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Over the past two years, US pressure on Lebanese banks reached unprecedented levels. The main indicator is the increased frequency of visits from US treasury envoys to Lebanon.

The latest such visit was paid by Neal Steven Wolin, US deputy secretary of the treasury. Before him came Daniel Glaser, assistant secretary for terrorist financing, who followed David Cohen, under-secretary for terrorism and financial intelligence.

All three are highly ranked officials in financial intelligence. They have been visiting Lebanon repeatedly since the beginning of the Syrian crisis, or more precisely, ever since the Lebanese Canadian Bank scandal broke in February 2011, when the bank was designated a “primary money laundering concern” and accused of funneling funds to Hezbollah by the treasury department.

Throughout this period, successive US ambassadors to Lebanon have also been following up on these issues.

US officials have become accustomed to tailoring their demands on Lebanon’s monetary authorities according to their political priorities. They routinely discuss the details with the Governor of the Central Bank of Lebanon (BDL) Riad Salameh, the board of directors of the Associations of Banks in Lebanon (ABL), and sometimes the sitting prime minister.

Prior to the last two years, US demands would have passed through undeclared channels, contrary to the publicity granted to today’s meetings and their particulars. This is in addition to the threatening statements that follow each visit, whether announced in Beirut or on their home soil.

The visits and related pressures have set “the rules of the game” between Lebanese banks and the US.

They told us that the US treasury will deal with everyone on the basis of either with us or against us.“When you get to know the rules of the game, then you will be able to realize the extent of pressure from the Americans, where they will take it, and the nature of the red, green, and yellow lines,” an ABL board member told Al-Akhbar.

But it seems that the banker’s association and monetary authorities in Lebanon only understood these rules following Wolin’s recent visit. He had a single message to deliver: the Lebanese banking sector will not be targeted, but any bank or financial institution that facilitates the funding of terrorism will not be tolerated.

This message was seen as a positive stance toward Lebanon, according to one BDL vice-governor, especially because it was delivered in a “polite” manner to Prime Minister Najib Mikati, Salameh, and ABL.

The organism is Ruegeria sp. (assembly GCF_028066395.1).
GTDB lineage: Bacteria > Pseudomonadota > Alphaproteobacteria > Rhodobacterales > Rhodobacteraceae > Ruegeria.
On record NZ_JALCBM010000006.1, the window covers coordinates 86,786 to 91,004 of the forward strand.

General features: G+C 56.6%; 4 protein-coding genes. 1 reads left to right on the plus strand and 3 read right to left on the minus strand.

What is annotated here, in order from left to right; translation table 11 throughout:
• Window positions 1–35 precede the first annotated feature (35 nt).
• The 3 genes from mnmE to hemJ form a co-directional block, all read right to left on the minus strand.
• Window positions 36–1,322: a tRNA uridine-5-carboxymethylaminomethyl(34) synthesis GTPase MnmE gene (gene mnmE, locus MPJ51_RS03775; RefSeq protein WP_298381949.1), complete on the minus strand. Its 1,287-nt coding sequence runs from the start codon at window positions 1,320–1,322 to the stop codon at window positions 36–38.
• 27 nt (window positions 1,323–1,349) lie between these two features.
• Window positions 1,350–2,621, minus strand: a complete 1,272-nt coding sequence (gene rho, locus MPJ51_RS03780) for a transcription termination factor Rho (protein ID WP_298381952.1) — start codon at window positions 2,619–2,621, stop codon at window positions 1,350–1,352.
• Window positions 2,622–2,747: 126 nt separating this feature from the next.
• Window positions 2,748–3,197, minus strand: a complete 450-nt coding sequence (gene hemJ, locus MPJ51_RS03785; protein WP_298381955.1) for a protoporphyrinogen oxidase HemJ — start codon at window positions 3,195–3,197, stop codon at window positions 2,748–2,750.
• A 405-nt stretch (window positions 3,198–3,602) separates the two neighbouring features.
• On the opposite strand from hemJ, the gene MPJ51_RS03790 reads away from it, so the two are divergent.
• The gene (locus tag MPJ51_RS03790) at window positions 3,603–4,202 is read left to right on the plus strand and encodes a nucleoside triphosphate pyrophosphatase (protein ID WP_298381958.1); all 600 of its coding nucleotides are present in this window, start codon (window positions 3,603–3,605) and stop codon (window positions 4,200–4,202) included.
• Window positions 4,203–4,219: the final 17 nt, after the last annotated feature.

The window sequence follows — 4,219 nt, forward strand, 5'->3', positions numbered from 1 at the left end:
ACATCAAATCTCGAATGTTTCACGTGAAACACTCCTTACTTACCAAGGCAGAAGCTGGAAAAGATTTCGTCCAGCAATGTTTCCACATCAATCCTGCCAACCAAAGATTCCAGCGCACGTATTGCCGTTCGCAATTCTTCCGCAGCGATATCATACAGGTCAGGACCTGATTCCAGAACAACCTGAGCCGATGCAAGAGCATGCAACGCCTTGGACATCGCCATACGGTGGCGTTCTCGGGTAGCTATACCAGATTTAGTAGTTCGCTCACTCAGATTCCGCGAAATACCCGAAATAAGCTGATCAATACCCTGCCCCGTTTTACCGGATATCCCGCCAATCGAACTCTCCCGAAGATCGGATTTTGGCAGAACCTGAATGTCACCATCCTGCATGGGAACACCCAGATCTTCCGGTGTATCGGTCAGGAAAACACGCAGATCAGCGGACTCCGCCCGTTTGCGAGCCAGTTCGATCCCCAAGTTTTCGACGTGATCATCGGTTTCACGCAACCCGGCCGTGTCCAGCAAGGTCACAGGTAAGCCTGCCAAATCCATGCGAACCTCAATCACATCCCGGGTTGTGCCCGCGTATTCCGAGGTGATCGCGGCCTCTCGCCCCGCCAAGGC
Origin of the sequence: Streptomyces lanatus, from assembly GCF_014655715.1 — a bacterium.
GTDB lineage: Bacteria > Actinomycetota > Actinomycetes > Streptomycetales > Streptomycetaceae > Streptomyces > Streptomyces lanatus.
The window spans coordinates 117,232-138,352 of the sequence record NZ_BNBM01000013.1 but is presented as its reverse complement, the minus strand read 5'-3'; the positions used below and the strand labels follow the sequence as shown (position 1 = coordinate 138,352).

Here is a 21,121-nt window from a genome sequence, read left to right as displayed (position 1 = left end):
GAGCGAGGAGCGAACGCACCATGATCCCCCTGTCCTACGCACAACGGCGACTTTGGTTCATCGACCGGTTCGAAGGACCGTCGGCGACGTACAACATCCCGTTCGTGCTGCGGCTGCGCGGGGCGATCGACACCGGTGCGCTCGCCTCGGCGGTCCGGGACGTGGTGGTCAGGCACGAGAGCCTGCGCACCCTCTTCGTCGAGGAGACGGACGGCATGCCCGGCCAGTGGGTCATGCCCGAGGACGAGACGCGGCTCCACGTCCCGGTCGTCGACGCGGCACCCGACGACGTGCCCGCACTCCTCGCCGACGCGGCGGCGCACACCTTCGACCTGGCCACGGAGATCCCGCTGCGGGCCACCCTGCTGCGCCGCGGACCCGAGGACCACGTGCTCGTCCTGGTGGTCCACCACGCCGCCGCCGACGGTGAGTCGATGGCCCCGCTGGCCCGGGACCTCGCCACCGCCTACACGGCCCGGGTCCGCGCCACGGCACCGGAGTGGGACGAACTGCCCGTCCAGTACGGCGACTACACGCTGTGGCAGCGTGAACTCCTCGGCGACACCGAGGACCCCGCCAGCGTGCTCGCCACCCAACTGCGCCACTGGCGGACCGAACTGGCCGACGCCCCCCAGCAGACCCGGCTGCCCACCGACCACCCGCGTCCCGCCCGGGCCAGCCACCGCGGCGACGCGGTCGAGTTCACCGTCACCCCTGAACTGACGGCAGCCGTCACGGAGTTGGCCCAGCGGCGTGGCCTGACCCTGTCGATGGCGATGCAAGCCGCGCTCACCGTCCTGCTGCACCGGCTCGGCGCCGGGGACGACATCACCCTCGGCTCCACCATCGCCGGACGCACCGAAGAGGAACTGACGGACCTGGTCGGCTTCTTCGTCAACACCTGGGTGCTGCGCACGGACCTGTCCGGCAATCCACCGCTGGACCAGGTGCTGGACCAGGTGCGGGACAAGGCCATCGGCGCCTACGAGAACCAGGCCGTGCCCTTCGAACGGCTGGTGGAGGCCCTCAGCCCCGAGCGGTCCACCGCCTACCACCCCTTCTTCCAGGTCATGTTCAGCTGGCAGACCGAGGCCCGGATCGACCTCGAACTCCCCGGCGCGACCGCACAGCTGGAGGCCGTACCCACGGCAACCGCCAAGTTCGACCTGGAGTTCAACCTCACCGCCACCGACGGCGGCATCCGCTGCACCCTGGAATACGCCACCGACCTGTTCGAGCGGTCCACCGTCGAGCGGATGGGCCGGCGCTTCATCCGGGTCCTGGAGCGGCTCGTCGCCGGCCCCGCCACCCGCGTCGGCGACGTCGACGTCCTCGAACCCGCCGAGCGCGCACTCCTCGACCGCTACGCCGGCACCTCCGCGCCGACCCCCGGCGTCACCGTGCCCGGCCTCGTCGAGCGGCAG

But within the rules of the game, the more serious and significant message delivered during this visit was kept concealed:

“They told us that the US treasury will deal with everyone on the basis of either with us or against us. Opening accounts for Syrians, Iranians, or Hezbollah members and their relatives means that we are working against them [the US],” a banker, speaking on the condition of anonymity, explained to Al-Akhbar.

What caught the banker’s attention was that the US delivered the same message to political and monetary authorities in neighboring countries, in an attempt to tighten the financial embargo on the Syria-Iran-Hezbollah axis.

But these neighboring countries, which include Jordan, Egypt, and the UAE, do not apply US dictates in the same manner as Lebanon.

In Lebanon, the BDL has issued dozens of circulars restricting the work of currency traders suspected of involvement in money laundering for Hezbollah, and has asked parliament to impose additional restrictions on the import of cash money.

While other countries received the same message from Washington, they have not been as rigid in implementing these new rules of the game as Lebanon.BDL also issued a verbal request for banks not to open accounts for citizens of Syria, Iran, and Sudan. As a result, it has become almost impossible for these nationals to open an account in Lebanon.

Additionally, for the past year, Bank Saderat Iran has been looking for another bank in Lebanon to act as its clearing center in the areas where they do not have branches – without success.

Moreover, BDL is preparing to implement a disclosure mechanism for account holders from the US to ensure that they do not evade taxes. This is part of the Foreign Account Tax Compliance Act, or FATCA.

While other countries received the same message from Washington, they have not been as rigid in implementing these new rules of the game as Lebanon.

The banker gave the example of Jordan, which has yet to abide by Washington’s instructions and has been receiving a substantial inflow of smuggled Syrian deposits. In fact, Jordanian currency traders accept all denominations of the Syrian pound.

Egypt hosts a considerable proportion of Syrian refugees who are hoping to move on to the UAE, and Dubai – an important Iranian trading post – is teeming with wealthy Syrians.

The banker said this difference in implementation is largely due to “the existence of positive and open relations between authorities in these countries and the US.”

“This openness means that both sides are cooperating on more than one level, especially in intelligence. The US treasury gets its information from these countries through intelligence-sharing mechanisms,” he continued.

“Therefore, the Americans do not need to be strict there. They can leave it as a pressure valve that can be monitored closely. This is not required in Lebanon, where they usually get what they want – gradually and in several doses,” he explained.

Al Bawaba

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